With respect to property rights, 1913 was a terrible year. This was the year when the Sixteenth Amendment to the U.S. Constitution was ratified — allowing the federal government to directly tax its citizens. To add insult to injury, the Federal Reserve was established and the fiat-banking cartel was born. Therefore, in 1913, the federal government was empowered to tax its citizens in two ways. One way, of course, is via direct taxation. The other, and more pernicious method of taxation, is through inflation — by the Federal Reserve debasing the dollar. In essence, Americans became slaves to the state, via taxation, as they do not fully own the fruits of their labor (i.e. money) and what fruit they are allowed to keep is debased by central banking. The long-term effects, of the federal government’s assault on money (as private property), have certainly spilled into the arena of real property as well. For it is a logical progression to go from not fully owning the fruit of one’s own labor to not truly owning one’s own real property. The U.S. Supreme Court’s June 2005 decision, in the Kelo vs. City of New London case, has seen to this. Incrementally, Americans have been conditioned to believe that the state decides which rights, including property rights, are granted to the people. Such conditioning will prove to be disastrous when America’s housing bubble collapses.
Slowly, but surely, private property rights have been eroded. In cities and counties all over the U.S., Americans are being subjected to real estate fascism. County commissioners, city councilmen, and other public officials have literally gained dictatorial powers over real property. Homeowners are being told that trees cannot be cut down from one’s yard, that soil may not be imported to establish a new garden, that a small structure may not be built in a back yard, that a home remodel must meet certain arbitrary standards, and the list goes on and on. Even worse is the use of the powers of eminent domain where local government seizes property and, often times, hands it over to politically-connected companies. Accordingly, the Fifth Amendment has become a mockery. When summing all of this up, one must ask if individuals and businesses really have private property rights?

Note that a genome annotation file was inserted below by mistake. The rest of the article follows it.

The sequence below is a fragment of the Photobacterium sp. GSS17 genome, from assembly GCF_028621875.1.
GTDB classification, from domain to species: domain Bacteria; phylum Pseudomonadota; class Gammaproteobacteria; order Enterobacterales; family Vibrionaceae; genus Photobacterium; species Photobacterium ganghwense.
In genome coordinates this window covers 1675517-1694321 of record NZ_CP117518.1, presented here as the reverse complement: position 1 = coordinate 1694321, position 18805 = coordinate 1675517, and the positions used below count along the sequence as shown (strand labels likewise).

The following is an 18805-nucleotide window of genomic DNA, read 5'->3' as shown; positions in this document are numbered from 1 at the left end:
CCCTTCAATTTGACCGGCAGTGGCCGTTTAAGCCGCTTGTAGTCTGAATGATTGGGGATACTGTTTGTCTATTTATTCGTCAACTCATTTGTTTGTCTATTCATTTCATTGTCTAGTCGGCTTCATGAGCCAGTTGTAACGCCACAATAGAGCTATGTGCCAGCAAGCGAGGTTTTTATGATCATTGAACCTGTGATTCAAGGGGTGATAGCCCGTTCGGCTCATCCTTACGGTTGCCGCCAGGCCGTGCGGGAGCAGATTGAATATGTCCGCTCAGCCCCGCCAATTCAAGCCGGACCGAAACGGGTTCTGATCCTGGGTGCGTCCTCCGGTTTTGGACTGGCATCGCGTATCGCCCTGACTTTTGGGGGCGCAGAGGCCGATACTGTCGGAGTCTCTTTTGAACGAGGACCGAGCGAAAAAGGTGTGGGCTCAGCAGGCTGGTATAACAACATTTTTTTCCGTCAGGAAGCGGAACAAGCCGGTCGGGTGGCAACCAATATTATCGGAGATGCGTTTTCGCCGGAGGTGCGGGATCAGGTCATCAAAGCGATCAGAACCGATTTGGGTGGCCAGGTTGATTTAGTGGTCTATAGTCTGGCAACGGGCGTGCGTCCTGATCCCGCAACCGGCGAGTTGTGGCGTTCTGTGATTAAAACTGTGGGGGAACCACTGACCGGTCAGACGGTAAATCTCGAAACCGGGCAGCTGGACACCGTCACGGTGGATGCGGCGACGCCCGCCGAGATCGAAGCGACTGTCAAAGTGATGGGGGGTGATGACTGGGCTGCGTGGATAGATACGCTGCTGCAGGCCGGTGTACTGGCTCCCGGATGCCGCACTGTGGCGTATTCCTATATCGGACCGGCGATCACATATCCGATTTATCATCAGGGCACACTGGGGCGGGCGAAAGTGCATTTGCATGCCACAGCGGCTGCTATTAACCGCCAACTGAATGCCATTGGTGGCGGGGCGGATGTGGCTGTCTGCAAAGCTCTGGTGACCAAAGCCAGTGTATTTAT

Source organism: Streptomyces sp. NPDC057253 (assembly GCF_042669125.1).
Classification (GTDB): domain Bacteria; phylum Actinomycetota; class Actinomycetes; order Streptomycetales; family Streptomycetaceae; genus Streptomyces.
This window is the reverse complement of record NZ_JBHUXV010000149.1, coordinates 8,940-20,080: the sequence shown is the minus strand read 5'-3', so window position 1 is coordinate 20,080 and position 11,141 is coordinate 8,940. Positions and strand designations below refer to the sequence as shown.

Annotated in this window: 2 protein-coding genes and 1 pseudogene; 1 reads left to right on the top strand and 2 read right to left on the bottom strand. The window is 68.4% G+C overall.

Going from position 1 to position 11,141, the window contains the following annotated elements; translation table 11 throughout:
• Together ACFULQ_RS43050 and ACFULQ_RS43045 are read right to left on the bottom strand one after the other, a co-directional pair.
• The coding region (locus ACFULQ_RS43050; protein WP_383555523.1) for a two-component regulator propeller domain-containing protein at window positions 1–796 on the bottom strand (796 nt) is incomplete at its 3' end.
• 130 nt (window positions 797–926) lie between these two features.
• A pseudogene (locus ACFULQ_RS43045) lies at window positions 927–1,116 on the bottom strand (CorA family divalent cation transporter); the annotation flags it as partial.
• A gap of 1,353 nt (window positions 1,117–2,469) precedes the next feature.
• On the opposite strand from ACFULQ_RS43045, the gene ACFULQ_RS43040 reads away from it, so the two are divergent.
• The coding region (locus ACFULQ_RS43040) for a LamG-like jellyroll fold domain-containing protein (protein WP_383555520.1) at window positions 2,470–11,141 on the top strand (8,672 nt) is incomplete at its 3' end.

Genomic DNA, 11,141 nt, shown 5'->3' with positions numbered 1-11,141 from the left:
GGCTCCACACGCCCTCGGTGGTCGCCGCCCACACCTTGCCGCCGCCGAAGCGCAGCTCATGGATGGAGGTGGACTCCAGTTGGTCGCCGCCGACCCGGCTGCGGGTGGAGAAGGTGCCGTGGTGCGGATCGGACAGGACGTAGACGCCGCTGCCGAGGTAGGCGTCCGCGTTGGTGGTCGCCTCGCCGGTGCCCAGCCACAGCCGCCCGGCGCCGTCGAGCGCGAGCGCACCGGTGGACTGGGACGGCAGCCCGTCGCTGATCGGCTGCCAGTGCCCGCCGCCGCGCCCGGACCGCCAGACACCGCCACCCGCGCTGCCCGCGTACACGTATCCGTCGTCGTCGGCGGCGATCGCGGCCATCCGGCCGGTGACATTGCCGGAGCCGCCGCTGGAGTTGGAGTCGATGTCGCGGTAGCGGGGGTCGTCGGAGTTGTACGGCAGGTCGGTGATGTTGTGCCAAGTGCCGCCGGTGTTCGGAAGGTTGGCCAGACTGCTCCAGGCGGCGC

What is so alarming here is that Americans, in general, see no problem with this creeping real estate fascism. I have some friends (a married couple) who live in a Seattle suburb and have blindly accepted the dictates of the local city planners. Five years ago, I helped my friends build a storage shed in their back yard. As it turns out, the cinder-block foundation upon which we built the shed was deemed inadequate by the building inspector — he stated that city code required a concrete-slab foundation for such a sizable shed. Consequently, we literally sawed off four feet of the structure in order for the shed to meet the city code pertaining to using a cinder-block foundation (as a side note, a neighbor tipped off the city inspector, prompting this unpleasant alteration to the structure). My friends just shrugged their shoulders and have unwittingly accepted the fact that they share their property’s ownership with the local government.
Since the New Deal, the federal government has massively intervened in the private housing market — which, in many ways, has lead to the aforementioned real estate fascism. The Federal Housing Authority (FHA) was established in 1934 with the objective of rescuing a housing industry that “…was flat on its back.” The following lame reasons were given for the creation of this federal monstrosity during the Great Depression — as found on the Department of Housing and Urban Development’s website:
- Two million construction workers had lost their jobs.
- Terms were difficult to meet for homebuyers seeking mortgages.
- Mortgage loan terms were limited to 50 percent of the property’s market value, with a repayment schedule spread over three to five years and ending with a balloon payment.
- America was primarily a nation of renters. Only four in ten households owned homes.